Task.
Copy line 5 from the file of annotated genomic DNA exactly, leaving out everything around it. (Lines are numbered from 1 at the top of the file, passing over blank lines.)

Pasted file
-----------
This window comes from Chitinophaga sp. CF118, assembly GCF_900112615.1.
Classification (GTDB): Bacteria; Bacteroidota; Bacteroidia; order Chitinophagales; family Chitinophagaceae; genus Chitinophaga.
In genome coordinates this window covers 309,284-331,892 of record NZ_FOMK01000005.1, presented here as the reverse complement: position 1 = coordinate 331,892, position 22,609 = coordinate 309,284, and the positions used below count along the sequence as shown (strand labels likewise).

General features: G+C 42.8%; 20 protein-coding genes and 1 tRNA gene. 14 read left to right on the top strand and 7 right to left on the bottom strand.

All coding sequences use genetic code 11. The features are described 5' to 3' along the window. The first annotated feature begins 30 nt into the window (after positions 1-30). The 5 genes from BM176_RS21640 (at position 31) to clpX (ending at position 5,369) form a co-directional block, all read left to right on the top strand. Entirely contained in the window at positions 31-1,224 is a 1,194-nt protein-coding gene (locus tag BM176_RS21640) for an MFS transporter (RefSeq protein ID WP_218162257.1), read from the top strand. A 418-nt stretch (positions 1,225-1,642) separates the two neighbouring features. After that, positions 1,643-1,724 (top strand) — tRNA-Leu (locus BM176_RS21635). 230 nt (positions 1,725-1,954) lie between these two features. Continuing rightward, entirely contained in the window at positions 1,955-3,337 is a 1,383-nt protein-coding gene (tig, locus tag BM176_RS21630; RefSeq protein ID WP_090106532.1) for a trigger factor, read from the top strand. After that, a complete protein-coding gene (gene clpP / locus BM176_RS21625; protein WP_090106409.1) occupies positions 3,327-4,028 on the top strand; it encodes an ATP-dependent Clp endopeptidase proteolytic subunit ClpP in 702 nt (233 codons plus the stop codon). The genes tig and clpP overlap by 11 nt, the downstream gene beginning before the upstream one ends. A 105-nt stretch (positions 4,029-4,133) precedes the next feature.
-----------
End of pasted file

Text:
All coding sequences use genetic code 11. The features are described 5' to 3' along the window. The first annotated feature begins 30 nt into the window (after positions 1-30). The 5 genes from BM176_RS21640 (at position 31) to clpX (ending at position 5,369) form a co-directional block, all read left to right on the top strand. Entirely contained in the window at positions 31-1,224 is a 1,194-nt protein-coding gene (locus tag BM176_RS21640) for an MFS transporter (RefSeq protein ID WP_218162257.1), read from the top strand. A 418-nt stretch (positions 1,225-1,642) separates the two neighbouring features. After that, positions 1,643-1,724 (top strand) — tRNA-Leu (locus BM176_RS21635). 230 nt (positions 1,725-1,954) lie between these two features. Continuing rightward, entirely contained in the window at positions 1,955-3,337 is a 1,383-nt protein-coding gene (tig, locus tag BM176_RS21630; RefSeq protein ID WP_090106532.1) for a trigger factor, read from the top strand. After that, a complete protein-coding gene (gene clpP / locus BM176_RS21625; protein WP_090106409.1) occupies positions 3,327-4,028 on the top strand; it encodes an ATP-dependent Clp endopeptidase proteolytic subunit ClpP in 702 nt (233 codons plus the stop codon). The genes tig and clpP overlap by 11 nt, the downstream gene beginning before the upstream one ends. A 105-nt stretch (positions 4,029-4,133) precedes the next feature.